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A condor spread is similar to a butterfly spread and is the simultaneous establishment of both a bull spread and a bear spread on the same underlying security. A condor spread however, has two inner strikes in the center of the position instead of one in a butterfly spread. A condor spread contains four options with four strike prices and is effectively two spreads stacked on each other. A sophisticated options trader would establish a long condor spread when they expect the underlying security or index to remain in a period of low volatility. An investor who establishes a long condor spread is effectively neutral on the underlying security and does not expect a large price move. A long condor spread is established as a debit spread. Like all debit spreads, the investor’s maximum loss will be equal to the net debit paid to establish the position. The investor’s maximum gain for the position will be the same as for other spreads, the difference between the strike prices minus the net debit. A condor spread, like a butterfly spread and a straddle, will have two breakeven points. The breakeven point for the upper end of the position will be the higher strike price minus the debit. The breakeven point for the lower end of the position will be the lower strike price plus the debit. A long condor spread could be established as follows:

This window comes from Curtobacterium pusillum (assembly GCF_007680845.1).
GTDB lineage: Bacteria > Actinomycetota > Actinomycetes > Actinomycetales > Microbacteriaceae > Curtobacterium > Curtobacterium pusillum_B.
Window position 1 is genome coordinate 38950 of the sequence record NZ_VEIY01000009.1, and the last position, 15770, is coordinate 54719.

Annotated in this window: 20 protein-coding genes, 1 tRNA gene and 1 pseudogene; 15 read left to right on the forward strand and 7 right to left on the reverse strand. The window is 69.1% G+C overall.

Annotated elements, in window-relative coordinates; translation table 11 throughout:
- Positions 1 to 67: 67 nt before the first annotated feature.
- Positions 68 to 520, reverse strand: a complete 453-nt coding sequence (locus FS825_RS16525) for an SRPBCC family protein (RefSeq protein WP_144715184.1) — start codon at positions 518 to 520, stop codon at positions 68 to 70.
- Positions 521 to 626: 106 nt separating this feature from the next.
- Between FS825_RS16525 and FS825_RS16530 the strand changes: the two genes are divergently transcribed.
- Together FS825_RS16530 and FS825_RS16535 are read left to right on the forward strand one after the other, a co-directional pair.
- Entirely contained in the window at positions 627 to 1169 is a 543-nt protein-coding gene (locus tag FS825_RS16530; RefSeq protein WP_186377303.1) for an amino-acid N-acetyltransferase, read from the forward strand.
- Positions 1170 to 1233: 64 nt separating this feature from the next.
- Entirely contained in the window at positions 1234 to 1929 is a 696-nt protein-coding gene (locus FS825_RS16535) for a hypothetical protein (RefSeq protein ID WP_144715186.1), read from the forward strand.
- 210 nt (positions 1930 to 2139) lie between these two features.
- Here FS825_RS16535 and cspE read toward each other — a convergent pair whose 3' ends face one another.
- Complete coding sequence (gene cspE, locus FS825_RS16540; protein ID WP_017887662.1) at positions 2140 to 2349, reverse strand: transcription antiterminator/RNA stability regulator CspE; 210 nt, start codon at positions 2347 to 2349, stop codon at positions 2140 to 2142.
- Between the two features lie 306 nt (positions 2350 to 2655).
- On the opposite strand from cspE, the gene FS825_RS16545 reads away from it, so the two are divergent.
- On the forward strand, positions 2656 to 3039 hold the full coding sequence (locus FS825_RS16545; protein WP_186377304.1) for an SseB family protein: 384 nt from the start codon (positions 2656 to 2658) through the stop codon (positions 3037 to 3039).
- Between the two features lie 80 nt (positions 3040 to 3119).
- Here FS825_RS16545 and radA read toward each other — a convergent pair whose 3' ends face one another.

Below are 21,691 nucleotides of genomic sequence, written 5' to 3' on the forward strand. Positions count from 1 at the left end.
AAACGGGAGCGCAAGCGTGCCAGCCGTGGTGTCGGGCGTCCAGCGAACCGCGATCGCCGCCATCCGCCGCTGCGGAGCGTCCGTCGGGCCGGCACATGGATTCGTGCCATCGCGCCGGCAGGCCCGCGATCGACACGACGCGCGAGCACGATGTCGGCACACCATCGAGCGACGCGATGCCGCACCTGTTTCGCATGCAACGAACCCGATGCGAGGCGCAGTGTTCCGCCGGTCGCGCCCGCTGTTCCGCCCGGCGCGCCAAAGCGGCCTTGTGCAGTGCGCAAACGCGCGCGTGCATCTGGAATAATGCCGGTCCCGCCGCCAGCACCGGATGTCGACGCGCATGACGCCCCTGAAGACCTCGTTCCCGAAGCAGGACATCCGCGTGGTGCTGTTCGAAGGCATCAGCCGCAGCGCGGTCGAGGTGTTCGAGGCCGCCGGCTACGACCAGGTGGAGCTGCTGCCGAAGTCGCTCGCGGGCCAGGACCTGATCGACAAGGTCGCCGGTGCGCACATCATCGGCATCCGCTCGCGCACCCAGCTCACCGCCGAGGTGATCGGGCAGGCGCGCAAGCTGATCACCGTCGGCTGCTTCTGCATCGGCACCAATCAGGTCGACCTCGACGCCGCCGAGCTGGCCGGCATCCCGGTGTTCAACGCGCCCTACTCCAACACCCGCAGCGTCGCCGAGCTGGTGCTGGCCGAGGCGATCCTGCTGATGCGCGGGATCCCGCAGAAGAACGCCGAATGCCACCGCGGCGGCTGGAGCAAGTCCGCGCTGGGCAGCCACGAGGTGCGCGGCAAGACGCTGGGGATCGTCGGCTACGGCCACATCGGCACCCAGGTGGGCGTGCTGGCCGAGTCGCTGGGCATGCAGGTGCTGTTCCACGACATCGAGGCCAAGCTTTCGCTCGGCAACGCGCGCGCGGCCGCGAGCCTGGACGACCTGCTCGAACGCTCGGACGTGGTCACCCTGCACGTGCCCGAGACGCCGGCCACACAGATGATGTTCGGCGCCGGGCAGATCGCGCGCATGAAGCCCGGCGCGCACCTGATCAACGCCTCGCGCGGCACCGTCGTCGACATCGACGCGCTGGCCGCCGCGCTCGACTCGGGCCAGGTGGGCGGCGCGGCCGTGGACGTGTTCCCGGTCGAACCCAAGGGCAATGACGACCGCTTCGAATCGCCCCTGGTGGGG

Buy 1 XYZ June 85 call at 2
Sell 1 XYZ June 80 call at 4
Sell 1 XYZ June 75 calls at 6
Buy 1 XYZ June 70 call at 9
The investor established the position for a net debit of 1 or $100. Using the above formulas, we determine that the investor will:
The investor will realize the maximum gain on a long condor position when the underlying security is between the two short strike prices at expiration
An investor would establish a short condor if they expect a large move in the price of the underlying security. The seller of the condor like all option sellers has a maximum gain equal to the net credit received. The seller will realize the maximum gain if the underlying security is above or below the outer strike prices or the wings of the position at expiration.
Questions on condor spreads can appear on both the series 4 and series 9 exams. Be sure you are ready to pass your exam with our text books and exam prep software.
Good Luck on your exam !
The Securities Institute of America, Inc.
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